Valley Fever in Dogs

Back in January we noticed Rosie wasn’t feeling well. She was sluggish and coughing from time to time. We took her to the vet for bloodwork and X-rays. All of the initial results were good but the test that took the longest for results was Valley Fever. Sure enough she tested positive. What is Valley Fever and why do dogs contract this infection?

Valley Fever, also known as coccidioidomycosis, is a disease caused by a fungus and it’s spores called Coccidioides immitis. This fungus is primary found in low desert regions of Arizona, New Mexico, southwestern Texas, and the central deserts of California. The fungal spores are usually dormant. Changes in weather and disturbances to the soil like earthquakes and construction can cause the spores to be released from the ground. Dogs breathe in the spores and their lungs become infected.

If we had to guess how Rosie got infected we would put our money on construction. We live in an area that until recently had lots of open spaces. Lately developers have been full speed ahead building housing and commercial projects on what used to be beautiful open desert. This not only stirs up dust and spores causing valley fever, but also displaces our local wildlife. That’s a blog for another time.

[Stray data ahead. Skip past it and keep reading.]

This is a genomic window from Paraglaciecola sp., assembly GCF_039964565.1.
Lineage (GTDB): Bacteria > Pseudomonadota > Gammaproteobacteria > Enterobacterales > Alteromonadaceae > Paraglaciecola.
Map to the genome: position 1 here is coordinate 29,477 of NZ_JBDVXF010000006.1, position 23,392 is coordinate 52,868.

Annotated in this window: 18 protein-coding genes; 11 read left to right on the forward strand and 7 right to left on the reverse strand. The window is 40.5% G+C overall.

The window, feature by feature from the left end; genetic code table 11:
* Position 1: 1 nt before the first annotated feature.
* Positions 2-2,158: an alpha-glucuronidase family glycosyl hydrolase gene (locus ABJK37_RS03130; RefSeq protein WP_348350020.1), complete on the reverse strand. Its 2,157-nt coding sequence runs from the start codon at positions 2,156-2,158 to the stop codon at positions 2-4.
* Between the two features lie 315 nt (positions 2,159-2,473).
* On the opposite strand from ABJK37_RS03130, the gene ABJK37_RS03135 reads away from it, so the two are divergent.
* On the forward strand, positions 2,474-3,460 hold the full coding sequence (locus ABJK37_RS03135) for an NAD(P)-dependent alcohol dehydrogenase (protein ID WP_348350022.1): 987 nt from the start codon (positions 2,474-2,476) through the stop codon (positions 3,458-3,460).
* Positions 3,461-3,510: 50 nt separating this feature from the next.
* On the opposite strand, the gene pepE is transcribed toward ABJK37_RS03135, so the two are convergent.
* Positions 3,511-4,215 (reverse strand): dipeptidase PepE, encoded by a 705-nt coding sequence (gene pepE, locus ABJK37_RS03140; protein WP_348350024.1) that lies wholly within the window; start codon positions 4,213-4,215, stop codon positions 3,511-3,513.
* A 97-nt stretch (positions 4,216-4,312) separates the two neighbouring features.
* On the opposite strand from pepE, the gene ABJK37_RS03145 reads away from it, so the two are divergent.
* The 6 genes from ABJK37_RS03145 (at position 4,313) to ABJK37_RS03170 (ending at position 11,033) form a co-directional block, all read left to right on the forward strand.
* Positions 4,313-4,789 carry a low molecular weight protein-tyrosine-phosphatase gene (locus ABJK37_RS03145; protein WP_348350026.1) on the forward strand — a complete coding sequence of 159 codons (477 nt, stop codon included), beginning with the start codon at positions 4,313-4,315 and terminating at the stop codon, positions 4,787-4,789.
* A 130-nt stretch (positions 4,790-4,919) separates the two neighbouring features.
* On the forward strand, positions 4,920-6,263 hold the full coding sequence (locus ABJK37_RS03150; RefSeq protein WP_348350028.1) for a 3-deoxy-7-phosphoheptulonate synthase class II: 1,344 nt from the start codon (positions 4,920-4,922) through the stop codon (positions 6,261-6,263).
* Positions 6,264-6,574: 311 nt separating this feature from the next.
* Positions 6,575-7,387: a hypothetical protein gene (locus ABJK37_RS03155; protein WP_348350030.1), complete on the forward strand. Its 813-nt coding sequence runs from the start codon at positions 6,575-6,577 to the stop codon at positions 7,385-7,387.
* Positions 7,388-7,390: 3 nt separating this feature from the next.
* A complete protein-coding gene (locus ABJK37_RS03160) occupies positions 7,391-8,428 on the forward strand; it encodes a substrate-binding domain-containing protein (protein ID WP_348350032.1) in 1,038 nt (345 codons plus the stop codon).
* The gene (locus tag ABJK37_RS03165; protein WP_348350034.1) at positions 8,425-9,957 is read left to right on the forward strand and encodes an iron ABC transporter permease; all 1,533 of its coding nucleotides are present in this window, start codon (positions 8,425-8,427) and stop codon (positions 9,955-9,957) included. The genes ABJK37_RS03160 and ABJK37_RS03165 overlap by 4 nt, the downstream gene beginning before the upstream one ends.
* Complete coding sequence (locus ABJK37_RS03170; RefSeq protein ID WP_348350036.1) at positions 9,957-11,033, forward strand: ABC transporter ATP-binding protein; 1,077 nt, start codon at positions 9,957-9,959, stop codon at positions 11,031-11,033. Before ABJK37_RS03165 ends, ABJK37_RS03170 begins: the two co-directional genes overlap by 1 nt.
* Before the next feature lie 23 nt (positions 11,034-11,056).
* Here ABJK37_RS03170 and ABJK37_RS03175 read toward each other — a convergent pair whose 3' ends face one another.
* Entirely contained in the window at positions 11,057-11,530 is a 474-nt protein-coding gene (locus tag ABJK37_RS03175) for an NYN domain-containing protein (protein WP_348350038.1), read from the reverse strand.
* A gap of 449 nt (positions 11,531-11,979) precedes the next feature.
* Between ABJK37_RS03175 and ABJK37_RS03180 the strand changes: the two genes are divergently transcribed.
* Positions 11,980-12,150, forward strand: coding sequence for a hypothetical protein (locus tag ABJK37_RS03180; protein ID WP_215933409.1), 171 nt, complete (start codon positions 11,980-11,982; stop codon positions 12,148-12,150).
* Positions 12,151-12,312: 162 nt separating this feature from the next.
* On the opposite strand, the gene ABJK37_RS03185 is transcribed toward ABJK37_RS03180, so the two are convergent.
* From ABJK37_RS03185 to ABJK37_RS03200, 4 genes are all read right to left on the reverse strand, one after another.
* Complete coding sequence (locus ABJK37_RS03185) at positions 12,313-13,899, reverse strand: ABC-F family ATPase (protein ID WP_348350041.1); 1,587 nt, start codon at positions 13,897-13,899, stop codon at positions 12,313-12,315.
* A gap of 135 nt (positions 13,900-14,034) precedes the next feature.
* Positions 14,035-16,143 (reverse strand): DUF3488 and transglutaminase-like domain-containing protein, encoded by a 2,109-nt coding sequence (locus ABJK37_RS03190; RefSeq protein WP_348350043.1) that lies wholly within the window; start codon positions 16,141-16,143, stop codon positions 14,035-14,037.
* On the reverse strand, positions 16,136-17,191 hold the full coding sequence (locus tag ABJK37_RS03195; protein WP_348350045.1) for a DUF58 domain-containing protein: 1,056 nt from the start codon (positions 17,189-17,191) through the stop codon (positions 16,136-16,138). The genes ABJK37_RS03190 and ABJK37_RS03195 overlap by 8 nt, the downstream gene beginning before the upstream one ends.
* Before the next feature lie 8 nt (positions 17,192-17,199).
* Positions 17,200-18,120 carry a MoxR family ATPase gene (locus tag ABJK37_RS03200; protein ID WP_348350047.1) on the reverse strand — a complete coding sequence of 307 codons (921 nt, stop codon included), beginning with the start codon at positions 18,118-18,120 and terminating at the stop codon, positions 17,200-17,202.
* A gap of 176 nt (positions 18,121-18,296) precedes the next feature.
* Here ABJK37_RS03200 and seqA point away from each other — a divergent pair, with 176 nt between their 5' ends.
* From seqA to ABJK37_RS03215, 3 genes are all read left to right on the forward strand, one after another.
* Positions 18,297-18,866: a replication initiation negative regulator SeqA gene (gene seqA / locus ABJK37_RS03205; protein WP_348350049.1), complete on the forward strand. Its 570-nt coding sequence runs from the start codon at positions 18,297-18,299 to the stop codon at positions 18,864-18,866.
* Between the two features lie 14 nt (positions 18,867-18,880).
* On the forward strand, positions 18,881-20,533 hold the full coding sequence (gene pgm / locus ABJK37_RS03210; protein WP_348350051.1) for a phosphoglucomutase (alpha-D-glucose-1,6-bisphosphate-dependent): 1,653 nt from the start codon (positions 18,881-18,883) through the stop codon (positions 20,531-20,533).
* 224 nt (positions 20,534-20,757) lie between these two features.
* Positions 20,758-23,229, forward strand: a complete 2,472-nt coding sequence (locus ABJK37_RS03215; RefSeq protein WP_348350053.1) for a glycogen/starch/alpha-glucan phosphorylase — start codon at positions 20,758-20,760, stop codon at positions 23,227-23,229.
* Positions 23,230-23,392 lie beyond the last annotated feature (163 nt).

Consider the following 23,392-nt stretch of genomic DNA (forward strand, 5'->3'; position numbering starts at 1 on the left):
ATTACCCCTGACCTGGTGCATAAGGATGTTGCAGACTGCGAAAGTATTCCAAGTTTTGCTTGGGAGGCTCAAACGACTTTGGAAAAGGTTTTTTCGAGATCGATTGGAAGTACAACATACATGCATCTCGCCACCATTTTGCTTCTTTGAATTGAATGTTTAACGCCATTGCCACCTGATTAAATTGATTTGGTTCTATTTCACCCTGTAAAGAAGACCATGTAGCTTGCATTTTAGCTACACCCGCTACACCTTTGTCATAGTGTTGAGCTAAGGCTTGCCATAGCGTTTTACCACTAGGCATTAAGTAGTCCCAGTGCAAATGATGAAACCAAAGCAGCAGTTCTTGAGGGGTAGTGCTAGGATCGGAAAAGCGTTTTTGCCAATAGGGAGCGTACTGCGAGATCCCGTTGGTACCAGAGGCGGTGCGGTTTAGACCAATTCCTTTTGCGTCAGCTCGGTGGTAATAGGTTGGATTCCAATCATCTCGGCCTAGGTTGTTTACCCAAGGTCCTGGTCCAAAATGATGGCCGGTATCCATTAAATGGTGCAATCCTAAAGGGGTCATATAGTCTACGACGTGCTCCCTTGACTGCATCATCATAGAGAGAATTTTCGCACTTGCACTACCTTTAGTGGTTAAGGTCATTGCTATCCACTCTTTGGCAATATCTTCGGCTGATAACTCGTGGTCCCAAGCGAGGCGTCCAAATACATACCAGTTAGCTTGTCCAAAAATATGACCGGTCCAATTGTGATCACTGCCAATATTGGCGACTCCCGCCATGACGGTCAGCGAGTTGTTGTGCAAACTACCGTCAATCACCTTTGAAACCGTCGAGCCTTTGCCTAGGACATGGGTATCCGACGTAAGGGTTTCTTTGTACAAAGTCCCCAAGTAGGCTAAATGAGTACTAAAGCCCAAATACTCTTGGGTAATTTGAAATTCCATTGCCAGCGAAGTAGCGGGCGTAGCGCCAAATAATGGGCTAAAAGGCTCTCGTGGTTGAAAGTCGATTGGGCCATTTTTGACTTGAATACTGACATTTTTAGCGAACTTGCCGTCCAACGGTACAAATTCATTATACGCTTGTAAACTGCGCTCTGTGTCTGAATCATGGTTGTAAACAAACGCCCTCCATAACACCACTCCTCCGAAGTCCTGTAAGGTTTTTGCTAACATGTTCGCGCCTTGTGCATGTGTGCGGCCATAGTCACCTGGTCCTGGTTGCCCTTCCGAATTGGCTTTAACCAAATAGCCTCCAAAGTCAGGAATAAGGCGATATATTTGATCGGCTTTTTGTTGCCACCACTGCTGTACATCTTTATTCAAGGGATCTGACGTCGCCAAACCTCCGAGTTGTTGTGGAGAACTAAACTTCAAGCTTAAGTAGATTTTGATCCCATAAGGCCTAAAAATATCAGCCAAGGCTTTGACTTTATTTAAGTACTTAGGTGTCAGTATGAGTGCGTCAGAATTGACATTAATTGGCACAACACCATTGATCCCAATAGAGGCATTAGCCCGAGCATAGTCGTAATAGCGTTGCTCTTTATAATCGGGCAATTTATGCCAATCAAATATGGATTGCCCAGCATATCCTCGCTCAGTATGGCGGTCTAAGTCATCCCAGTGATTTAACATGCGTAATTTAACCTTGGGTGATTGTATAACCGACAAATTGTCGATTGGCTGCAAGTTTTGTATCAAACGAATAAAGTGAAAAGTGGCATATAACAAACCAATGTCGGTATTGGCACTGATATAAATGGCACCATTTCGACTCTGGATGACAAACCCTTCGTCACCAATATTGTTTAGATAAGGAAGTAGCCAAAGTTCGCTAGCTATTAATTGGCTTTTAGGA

Once we got the diagnosis for Rosie it was time to begin treatment. Valley Fever in dogs is primarily treated with an oral antifungal medication called Fluconazole. Treatment can last months or years depending on the severity of the infection. Lucky for us Rosie tested low on the titer scale, how they measure the disease severity.

Medication dosing for dogs is based on disease and weight. To get the right dosing we have Rosie’s medication prepared at a compounding pharmacy. They prepare the medication in a beef flavored liquid form. The most common side effect for this medication is stomach upset and elevated liver enzymes.

So far Rosie is eating normally and we have regularly scheduled bloodwork to monitor her liver enzymes. In about a month we will take her back for a follow up titer test. We’re hoping the medication will work and clear up the Valley Fever quickly. We will be sure to post an update after her next titer test.

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Thanks for reading and have a happy animal filled day. 🙂 Mrs. Zoo

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